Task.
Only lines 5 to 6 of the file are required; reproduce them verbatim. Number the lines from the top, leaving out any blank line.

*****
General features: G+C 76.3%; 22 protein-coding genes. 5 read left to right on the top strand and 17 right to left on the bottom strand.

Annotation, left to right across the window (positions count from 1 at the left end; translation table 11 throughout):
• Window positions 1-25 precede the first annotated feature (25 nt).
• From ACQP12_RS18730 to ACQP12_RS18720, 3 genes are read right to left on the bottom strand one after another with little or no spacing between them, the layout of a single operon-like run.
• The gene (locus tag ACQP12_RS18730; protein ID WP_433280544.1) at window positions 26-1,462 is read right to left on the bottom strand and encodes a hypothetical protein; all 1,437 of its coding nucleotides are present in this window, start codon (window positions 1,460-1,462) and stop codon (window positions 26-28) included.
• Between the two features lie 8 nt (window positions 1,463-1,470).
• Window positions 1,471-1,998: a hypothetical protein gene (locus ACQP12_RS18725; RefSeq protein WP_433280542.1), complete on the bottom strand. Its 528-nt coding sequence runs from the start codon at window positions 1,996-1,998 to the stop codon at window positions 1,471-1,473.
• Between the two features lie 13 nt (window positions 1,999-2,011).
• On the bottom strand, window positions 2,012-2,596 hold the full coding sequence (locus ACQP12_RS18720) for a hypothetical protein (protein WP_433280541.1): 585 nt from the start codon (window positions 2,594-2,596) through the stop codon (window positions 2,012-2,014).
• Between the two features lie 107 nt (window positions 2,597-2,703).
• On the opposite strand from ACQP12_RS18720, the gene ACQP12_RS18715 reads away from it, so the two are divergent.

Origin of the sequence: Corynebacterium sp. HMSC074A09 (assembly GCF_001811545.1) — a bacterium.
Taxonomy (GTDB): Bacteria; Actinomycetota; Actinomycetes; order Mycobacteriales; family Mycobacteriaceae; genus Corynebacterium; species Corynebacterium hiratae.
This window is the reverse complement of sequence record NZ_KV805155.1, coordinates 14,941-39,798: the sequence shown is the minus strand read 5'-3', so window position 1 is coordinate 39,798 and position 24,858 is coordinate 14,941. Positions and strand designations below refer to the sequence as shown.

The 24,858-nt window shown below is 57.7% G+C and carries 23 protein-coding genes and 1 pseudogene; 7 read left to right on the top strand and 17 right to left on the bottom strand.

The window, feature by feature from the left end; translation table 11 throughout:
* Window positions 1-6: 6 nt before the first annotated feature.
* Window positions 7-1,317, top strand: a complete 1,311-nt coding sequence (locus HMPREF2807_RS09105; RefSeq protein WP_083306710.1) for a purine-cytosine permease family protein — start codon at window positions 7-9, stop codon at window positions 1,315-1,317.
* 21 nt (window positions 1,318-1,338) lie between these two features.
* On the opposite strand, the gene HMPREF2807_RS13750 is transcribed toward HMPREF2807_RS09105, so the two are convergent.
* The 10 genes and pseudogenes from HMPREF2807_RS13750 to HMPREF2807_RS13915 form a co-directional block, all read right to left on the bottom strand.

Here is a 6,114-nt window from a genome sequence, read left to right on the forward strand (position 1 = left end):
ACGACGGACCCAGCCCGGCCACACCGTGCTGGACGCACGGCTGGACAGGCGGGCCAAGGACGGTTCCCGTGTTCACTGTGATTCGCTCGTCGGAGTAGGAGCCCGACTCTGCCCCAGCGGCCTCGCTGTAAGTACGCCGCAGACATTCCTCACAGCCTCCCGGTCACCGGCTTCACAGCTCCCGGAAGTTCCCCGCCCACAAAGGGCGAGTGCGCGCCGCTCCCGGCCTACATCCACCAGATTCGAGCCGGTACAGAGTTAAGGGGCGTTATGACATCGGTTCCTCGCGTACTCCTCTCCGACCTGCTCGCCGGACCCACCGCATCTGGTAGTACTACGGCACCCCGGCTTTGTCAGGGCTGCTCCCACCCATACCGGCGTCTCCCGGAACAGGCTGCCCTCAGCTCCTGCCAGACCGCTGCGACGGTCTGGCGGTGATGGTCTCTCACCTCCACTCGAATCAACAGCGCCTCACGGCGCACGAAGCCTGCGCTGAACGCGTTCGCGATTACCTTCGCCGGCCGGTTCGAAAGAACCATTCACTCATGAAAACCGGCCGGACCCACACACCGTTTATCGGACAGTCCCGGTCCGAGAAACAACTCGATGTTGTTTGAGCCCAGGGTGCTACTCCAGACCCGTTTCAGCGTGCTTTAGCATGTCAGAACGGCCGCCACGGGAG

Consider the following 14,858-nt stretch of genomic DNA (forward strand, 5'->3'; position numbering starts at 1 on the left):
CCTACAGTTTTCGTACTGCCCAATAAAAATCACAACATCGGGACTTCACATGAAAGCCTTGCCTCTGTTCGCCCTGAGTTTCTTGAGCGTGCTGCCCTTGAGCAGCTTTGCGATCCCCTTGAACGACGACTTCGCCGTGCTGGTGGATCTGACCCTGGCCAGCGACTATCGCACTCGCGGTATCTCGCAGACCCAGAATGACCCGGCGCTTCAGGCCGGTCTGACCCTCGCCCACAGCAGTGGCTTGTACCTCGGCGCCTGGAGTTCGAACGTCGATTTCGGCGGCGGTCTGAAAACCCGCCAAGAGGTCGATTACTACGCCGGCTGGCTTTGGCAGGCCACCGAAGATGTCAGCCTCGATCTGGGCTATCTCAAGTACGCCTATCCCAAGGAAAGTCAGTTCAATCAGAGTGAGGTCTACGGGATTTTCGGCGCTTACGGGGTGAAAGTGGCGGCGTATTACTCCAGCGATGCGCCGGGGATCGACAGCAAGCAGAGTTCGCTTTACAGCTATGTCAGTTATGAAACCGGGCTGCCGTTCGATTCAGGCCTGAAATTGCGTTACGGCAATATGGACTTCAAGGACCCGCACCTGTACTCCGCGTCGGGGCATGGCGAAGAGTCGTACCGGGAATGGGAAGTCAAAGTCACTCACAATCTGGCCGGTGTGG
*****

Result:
• The gene (locus tag ACQP12_RS18730; protein ID WP_433280544.1) at window positions 26-1,462 is read right to left on the bottom strand and encodes a hypothetical protein; all 1,437 of its coding nucleotides are present in this window, start codon (window positions 1,460-1,462) and stop codon (window positions 26-28) included.
• Between the two features lie 8 nt (window positions 1,463-1,470).